In my last blog I told the story of Henry Clum, the early meteorologist and "weather prophet." Well, this week I'm going to continue our examination of Elmira's more eccentric figures by discussing Matt Lockwood, Clum's best friend. Matt Lockwood stole the aellograph out of Binghamton after Clum's death and then donated it to the museum, but there is so much more to his story than that. Lockwood was best known as the costumer for the Lyceum Theatre in the late 19th and early 20th century.
|Lockwood letterhead from 1897
Matt's parents, John and Electa Lockwood came to Elmira by ox cart from Vermont in 1850. The Lockwoods had six children, three of whom died as young children (daughter Mary died in infancy, son Hollis drowned in the Chemung River at age 3, and Robert drowned in the Chemung Canal as a small boy). James Matthew Lockwood, known as Matt, was the eldest child. His two surviving sisters were Jane and Abbie.
|Matt Lockwood in blackface during a minstrel performance
Lockwood maintained an affinity for minstrel performances throughout his life and had a large collection of items used by minstrel performers. Many of these items were donated to the Chemung County Historical Society after Lockwood's death.
|Blackface mask used in a minstrel performance, from the Matt Lockwood collection
|Large shoe used by George Christy, son of the founder of Christy's Minstrels
|Slapsticks used in a minstrel show
After his minstrel days, Lockwood became the costumer and prop manager for the Lyceum Theater. This is the role for which he was best known. In this capacity, Lockwood fabricated any props that traveling show groups would need, created costumes, and did set design. He was also frequently employed by other theater groups in Elmira and surrounding, the Rorick's Glen theater, and Elmira College.
|Interior of the Lyceum Theater
Through all of his work and the personal connections he made with actors (he must have known DeHollis and Valora), Lockwood amassed a large collection of theater objects and ephemera. His famous costume, prop, and studio rooms were filled from floor to ceiling with theater history. Among his collection were items like a playbill and cape from Ford's Theater on the night of Abraham Lincoln's assassination. He also had large collections of firearms, clothing, and handbills.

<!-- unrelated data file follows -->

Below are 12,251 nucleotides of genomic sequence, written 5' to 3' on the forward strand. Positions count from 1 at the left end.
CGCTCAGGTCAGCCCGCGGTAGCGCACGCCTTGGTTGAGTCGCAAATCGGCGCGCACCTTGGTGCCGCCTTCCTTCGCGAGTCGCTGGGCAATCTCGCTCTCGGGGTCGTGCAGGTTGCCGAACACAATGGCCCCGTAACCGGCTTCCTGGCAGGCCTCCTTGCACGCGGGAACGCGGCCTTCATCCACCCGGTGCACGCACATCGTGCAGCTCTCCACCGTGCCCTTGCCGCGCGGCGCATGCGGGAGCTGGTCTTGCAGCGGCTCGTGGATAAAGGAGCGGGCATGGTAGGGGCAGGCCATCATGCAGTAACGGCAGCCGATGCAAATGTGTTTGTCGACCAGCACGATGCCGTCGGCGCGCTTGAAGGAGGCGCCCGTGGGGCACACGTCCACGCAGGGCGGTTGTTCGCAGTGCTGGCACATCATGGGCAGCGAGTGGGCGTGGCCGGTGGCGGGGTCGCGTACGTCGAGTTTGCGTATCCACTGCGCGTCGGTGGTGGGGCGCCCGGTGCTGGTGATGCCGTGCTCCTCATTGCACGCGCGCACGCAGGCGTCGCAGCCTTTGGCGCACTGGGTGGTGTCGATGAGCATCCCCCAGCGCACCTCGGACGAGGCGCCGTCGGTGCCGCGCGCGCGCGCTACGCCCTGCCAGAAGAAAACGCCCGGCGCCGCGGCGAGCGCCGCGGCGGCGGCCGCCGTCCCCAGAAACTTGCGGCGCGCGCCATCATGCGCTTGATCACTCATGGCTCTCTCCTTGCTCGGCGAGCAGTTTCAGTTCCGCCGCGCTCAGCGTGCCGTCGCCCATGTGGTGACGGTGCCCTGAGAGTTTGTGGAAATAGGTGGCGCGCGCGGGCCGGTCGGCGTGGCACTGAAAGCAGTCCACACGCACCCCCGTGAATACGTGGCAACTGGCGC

|Cloak from the Lockwood costume collection
In fact, in the 1890s his expertise and collection of handbills and theater programs once helped the Buffalo police in a criminal investigation. When a suspect claimed that he was at the theater in Elmira on the night of his alleged crime, Lockwood provided the playbill that proved the show did happen on that night. The police summoned him to Buffalo, where Lockwood was able to grill the suspect on the details of the plot and stage design. The suspect provided answers that matched Lockwood's knowledge and was released.
|Lockwood's work shop curios at the Lyceum
|Lockwood's costume and prop room
|Lockwood at work in his studio
Lockwood never married and lived and worked with his sisters for the duration of his life. He was known for his generosity and had many friends (Henry Clum being one of them). He served as a volunteer fireman for over 30 years. At the end of his life, he went mostly blind from cataracts. Still, his sisters helped him continue his work at the theater.
In 1924, Lockwood fell ill with uremic poisoning and heart trouble. Even in his final days, he joked with nurses and visitors. He died on September 11, 1924 at age 76. Lockwood was buried in Woodlawn Cemetery. The community mourned the loss of their beloved "old costumer." Dan Quinlan, a friend of Lockwood and well-known local performer, wrote a beautiful tribute that was printed in the Elmira Telegram. Perhaps my favorite line is, "Matt always believed that a laugh at any time was better than a groan."